Nationally recognized teacher removed from class after allegations of misconduct

Rafe Esquith asks students a question during a history lesson at Hobart Boulevard Elementary School in June 2005.

Rafe Esquith asks students a question during a history lesson at Hobart Boulevard Elementary School in June 2005.

(Anne Cusack / Los Angeles Times)

Attorneys for a nationally recognized Los Angeles Unified teacher, who was removed from his classroom after allegations of misconduct, are issuing an ultimatum to district administrators: publicly apologize and let him return to work, or get sued.

Rafe Esquith, a longtime educator at Hobart Boulevard Elementary School who has written several books on teaching and received multiple awards for his work, has not been allowed to return to school since district officials launched an investigation in March.

Three months later, L.A. Unified officials have not clearly outlined the allegations against the popular teacher, said his attorney Mark Geragos. But Geragos said he learned that the investigation stemmed from a complaint by another teacher after Esquith read to a class a passage from “The Adventures of Huckleberry Finn” by Mark Twain.


The passage, which is much longer, includes this section: “The duke and the king worked hard all day, setting up a stage and curtain and row of candles for footlights. … At last, when he’d built up everyone’s expectations high enough, he rolled up the curtain. The next minute the king came prancing out on all fours, naked. He was painted in rings and stripes all over in all sorts of colors and looked as splendid as a rainbow.”

Esquith was initially sent to a district administrative office, where instructors report to after they’ve been removed from their classrooms over allegations of wrongdoing. He is now home waiting for the results of the district’s investigation. The teachers union has criticized these so-called teacher jails, saying that instructors typically aren’t informed of the charges against them and that they are barred from their classrooms for far too long.

Geragos said the district shared the information with the state, which has already cleared Esquith.

“When you quote Mark Twain you go to teacher jail, your reputation is trampled on and ignorant bureaucrats assume the role of judge and jury in the face of a baseless allegation which has already been found meritless by the California Teacher Credentialing Committee,” Geragos said. “Sadly, it is the students, their families and the community that suffers.”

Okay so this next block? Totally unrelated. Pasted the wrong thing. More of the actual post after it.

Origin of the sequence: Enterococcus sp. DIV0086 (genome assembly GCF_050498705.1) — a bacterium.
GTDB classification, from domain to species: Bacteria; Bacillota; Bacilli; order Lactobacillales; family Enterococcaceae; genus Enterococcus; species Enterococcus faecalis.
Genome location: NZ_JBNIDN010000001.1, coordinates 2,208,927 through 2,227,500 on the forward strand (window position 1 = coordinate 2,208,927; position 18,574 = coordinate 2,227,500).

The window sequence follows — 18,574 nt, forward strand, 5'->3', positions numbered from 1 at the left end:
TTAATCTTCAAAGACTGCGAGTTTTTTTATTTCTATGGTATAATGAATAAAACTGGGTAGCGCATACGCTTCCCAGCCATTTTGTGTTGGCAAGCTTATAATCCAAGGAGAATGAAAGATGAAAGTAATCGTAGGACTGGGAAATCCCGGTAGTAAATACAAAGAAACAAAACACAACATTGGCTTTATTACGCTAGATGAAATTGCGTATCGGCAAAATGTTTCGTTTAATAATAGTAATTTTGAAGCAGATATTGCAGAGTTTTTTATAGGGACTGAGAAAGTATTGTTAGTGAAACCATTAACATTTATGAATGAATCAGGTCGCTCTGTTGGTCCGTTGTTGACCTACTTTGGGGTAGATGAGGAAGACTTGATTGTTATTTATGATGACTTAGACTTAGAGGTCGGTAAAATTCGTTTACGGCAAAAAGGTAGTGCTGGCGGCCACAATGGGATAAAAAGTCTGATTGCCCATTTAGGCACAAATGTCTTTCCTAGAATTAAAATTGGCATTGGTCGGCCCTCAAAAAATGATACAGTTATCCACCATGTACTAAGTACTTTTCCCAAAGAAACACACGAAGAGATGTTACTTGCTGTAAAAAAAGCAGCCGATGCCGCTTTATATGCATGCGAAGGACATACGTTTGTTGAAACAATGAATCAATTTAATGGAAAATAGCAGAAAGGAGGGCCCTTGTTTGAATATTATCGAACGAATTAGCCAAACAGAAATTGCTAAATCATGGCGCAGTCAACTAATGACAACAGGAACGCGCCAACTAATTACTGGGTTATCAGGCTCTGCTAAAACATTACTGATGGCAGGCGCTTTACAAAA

District officials declined to provide details, except to say that “the goal is to complete the investigation before school starts in August.”

“He’s extremely distressed by the whole thing,” Geragos said. “He’s helped by the fact that there has been a deluge of support from parents, teachers and others. This is somebody who has given his whole life to teaching and being in the classroom and has been recognized as one of the most unbelievable teachers out there. It’s the personification of ‘no good deed goes unpunished.’”


Esquith’s nonprofit, the Hobart Shakespeareans, had to cancel 12 performances of “The Winter’s Tale,” which were set to begin April 23.

Parent Annie Han said she is not sure whether she will send her son to the Koreatown school next year, if Esquith does not return.

“As a parent, it’s devastating,” Han said. “I grew to respect and love him not just as teacher of my children but as a person. I know so many of his fifth graders cried every night because they were graduating and they were going to have to do that without him. “

Geragos gave L.A. Unified 10 days to respond to his ultimatum.

Esquith, who wrote three books, including “Teach Like Your Hair’s on Fire: the Methods and Madness inside Room 56” has received national recognition for his teaching abilities. He also has criticized what he considers to be too much testing and scripted teaching methods.

The allegations against Esquith were first reported by KCBS.

Twitter: @zahiratorres


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